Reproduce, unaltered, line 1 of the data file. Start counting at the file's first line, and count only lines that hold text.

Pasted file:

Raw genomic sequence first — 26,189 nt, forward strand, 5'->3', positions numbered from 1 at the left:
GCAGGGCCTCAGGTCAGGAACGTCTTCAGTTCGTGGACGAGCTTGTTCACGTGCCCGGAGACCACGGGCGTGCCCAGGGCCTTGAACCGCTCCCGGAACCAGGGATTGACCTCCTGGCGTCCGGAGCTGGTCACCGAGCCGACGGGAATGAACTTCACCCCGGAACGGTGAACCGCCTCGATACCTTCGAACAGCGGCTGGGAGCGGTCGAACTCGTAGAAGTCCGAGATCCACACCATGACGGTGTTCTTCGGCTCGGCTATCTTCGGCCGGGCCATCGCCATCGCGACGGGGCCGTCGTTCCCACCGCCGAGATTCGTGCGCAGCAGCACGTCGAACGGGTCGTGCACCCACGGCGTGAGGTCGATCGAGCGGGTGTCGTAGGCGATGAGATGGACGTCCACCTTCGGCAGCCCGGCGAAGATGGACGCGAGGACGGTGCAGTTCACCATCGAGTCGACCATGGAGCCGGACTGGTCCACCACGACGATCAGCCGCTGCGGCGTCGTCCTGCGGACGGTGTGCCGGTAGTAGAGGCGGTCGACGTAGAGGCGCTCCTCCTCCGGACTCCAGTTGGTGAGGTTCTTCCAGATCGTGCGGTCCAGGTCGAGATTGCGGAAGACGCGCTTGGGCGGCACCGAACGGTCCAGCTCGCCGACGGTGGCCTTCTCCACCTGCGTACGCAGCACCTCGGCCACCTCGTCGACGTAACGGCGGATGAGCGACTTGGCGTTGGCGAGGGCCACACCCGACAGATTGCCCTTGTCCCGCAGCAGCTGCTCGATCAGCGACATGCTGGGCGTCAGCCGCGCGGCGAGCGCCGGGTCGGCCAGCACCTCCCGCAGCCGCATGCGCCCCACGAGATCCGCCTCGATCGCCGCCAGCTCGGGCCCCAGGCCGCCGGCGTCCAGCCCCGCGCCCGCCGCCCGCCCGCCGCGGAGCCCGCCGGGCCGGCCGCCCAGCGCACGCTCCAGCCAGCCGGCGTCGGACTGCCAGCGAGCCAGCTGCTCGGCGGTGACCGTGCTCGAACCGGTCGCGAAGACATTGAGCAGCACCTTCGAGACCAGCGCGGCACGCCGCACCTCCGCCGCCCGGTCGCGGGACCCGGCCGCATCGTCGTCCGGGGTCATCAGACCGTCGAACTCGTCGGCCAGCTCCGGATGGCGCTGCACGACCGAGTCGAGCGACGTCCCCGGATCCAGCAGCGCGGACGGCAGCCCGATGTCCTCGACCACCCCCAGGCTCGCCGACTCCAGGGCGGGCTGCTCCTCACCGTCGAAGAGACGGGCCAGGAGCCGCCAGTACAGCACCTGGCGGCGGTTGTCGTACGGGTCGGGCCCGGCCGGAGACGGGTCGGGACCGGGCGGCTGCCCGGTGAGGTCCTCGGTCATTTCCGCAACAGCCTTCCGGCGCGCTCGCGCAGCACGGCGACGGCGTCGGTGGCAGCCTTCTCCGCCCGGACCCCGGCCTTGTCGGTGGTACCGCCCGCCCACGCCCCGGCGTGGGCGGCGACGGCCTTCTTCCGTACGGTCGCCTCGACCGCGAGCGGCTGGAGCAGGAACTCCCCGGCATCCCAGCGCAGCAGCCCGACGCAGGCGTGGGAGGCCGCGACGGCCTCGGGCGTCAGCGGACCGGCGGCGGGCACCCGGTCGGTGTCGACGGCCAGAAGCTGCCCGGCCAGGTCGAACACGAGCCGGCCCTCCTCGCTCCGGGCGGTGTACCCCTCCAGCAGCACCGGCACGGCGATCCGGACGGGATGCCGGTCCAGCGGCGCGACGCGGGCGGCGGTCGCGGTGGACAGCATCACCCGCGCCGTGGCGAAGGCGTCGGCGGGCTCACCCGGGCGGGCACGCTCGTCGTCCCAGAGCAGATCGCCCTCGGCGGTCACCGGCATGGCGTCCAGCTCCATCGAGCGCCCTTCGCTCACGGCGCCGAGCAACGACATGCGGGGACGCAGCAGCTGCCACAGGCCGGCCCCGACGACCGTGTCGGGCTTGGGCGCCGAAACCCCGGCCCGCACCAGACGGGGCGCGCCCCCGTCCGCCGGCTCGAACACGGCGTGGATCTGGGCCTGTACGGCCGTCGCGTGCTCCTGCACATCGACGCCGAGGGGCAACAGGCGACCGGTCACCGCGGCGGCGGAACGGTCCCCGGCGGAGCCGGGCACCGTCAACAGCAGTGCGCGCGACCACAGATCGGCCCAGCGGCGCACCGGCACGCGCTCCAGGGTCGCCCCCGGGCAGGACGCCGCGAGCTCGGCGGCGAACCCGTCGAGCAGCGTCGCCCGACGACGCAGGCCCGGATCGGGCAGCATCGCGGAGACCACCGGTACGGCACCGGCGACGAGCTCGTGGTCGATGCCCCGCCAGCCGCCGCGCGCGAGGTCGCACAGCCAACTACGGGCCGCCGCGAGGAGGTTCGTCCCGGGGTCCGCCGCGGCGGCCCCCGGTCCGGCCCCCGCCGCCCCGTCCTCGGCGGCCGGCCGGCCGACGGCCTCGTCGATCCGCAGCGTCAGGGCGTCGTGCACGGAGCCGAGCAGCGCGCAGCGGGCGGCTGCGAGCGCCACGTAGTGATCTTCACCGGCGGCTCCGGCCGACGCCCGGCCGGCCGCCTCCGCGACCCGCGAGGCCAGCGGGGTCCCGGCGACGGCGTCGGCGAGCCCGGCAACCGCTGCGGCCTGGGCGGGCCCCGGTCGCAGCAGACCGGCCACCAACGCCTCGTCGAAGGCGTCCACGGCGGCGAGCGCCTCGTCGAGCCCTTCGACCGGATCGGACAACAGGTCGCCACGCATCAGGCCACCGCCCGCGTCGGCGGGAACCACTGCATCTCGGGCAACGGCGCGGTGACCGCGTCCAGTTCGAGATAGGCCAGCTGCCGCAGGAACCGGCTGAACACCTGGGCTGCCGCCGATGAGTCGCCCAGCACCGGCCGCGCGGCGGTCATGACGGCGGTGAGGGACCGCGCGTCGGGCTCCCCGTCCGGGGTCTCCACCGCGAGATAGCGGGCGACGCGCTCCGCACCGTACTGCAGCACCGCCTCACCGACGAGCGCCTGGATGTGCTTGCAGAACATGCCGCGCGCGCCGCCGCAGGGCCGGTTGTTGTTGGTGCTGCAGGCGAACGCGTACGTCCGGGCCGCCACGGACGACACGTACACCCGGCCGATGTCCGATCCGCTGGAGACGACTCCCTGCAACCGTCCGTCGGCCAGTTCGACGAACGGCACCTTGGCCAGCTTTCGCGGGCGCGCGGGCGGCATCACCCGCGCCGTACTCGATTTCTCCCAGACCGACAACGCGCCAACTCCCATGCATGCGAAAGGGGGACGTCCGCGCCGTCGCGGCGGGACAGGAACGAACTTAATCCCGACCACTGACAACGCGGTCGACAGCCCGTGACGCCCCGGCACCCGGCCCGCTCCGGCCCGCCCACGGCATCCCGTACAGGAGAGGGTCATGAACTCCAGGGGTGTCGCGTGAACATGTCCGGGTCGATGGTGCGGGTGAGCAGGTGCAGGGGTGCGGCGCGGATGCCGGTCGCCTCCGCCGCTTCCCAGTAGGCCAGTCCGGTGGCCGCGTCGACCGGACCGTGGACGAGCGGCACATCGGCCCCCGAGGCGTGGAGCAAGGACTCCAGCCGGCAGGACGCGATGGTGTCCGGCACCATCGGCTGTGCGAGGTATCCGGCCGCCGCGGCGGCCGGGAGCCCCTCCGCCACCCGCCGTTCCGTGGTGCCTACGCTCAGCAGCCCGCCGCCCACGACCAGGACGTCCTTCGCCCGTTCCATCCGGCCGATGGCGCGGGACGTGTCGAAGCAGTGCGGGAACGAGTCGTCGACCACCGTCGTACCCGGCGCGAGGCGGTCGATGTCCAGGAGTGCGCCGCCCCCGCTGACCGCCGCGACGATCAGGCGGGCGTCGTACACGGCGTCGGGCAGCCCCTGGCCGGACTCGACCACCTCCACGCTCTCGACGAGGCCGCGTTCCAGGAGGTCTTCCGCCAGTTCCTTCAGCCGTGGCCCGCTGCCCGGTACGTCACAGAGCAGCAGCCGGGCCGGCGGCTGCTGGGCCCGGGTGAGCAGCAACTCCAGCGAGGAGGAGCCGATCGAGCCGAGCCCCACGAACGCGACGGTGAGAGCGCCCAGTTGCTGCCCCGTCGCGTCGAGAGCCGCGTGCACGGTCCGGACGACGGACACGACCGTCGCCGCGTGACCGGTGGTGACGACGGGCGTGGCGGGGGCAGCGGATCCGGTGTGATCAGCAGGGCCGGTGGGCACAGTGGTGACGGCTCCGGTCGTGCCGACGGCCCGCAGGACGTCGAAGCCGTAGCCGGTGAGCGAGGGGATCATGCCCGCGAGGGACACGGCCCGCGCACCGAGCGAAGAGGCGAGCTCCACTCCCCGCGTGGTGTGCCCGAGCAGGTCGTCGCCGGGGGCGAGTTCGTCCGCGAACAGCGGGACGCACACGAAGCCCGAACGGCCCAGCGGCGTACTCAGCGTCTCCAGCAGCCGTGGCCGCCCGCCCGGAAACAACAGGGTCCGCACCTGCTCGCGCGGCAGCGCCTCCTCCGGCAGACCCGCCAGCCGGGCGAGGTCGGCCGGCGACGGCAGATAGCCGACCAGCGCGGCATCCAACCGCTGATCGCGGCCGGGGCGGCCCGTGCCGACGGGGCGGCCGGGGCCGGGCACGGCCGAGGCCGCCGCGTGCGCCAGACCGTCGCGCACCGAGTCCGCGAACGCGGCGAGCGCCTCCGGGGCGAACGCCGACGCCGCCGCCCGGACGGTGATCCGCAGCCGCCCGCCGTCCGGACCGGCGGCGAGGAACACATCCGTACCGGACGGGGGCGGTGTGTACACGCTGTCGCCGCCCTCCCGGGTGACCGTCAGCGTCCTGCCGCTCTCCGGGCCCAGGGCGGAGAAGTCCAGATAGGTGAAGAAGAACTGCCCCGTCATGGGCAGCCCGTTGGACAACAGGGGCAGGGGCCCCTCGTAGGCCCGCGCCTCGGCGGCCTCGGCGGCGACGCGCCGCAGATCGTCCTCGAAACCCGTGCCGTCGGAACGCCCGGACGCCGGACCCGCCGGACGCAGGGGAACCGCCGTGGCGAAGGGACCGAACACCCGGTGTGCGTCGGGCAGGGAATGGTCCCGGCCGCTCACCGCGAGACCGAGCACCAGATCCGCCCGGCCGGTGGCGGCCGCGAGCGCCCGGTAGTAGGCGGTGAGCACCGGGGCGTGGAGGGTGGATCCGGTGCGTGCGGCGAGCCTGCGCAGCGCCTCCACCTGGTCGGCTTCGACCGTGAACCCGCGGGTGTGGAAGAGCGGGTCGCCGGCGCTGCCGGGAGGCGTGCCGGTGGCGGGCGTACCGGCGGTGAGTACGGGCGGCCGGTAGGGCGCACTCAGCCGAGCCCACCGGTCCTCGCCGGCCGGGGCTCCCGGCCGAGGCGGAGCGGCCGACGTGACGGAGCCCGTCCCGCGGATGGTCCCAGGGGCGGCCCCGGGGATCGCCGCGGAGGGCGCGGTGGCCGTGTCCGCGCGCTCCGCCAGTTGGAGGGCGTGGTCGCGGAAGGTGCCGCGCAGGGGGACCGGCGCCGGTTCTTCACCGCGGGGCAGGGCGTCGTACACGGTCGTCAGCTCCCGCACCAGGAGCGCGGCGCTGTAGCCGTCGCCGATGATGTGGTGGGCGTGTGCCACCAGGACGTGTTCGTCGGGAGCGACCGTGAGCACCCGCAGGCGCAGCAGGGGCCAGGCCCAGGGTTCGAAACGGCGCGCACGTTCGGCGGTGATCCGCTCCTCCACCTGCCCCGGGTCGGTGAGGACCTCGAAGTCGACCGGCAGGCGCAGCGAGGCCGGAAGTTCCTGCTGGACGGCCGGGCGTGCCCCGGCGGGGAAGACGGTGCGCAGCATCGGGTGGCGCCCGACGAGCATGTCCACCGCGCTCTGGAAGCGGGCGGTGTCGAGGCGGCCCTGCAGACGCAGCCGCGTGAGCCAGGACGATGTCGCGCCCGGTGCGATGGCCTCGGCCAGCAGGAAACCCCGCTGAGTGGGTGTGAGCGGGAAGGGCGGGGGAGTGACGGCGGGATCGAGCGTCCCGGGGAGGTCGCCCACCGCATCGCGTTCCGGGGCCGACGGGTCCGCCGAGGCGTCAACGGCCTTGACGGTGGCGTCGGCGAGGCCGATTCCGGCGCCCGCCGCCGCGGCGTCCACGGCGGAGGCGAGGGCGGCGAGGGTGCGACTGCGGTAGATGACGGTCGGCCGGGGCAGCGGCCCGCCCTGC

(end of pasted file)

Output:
Raw genomic sequence first — 26,189 nt, forward strand, 5'->3', positions numbered from 1 at the left: